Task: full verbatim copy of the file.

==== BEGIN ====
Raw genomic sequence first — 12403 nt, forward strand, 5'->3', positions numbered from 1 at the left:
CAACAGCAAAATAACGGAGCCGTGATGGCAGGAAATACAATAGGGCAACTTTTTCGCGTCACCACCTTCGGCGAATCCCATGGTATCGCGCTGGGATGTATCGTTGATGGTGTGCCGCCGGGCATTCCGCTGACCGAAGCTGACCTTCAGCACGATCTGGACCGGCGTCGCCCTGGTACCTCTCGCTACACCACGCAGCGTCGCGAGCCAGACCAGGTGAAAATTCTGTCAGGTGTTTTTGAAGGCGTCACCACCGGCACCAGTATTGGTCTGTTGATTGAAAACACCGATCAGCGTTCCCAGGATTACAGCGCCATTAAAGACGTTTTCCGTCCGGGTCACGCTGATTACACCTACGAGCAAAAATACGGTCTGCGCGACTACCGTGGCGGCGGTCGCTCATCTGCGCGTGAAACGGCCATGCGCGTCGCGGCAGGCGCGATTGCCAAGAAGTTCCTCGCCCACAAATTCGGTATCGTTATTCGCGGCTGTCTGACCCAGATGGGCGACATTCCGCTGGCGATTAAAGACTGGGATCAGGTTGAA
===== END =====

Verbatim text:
Raw genomic sequence first — 12403 nt, forward strand, 5'->3', positions numbered from 1 at the left:
CAACAGCAAAATAACGGAGCCGTGATGGCAGGAAATACAATAGGGCAACTTTTTCGCGTCACCACCTTCGGCGAATCCCATGGTATCGCGCTGGGATGTATCGTTGATGGTGTGCCGCCGGGCATTCCGCTGACCGAAGCTGACCTTCAGCACGATCTGGACCGGCGTCGCCCTGGTACCTCTCGCTACACCACGCAGCGTCGCGAGCCAGACCAGGTGAAAATTCTGTCAGGTGTTTTTGAAGGCGTCACCACCGGCACCAGTATTGGTCTGTTGATTGAAAACACCGATCAGCGTTCCCAGGATTACAGCGCCATTAAAGACGTTTTCCGTCCGGGTCACGCTGATTACACCTACGAGCAAAAATACGGTCTGCGCGACTACCGTGGCGGCGGTCGCTCATCTGCGCGTGAAACGGCCATGCGCGTCGCGGCAGGCGCGATTGCCAAGAAGTTCCTCGCCCACAAATTCGGTATCGTTATTCGCGGCTGTCTGACCCAGATGGGCGACATTCCGCTGGCGATTAAAGACTGGGATCAGGTTGAA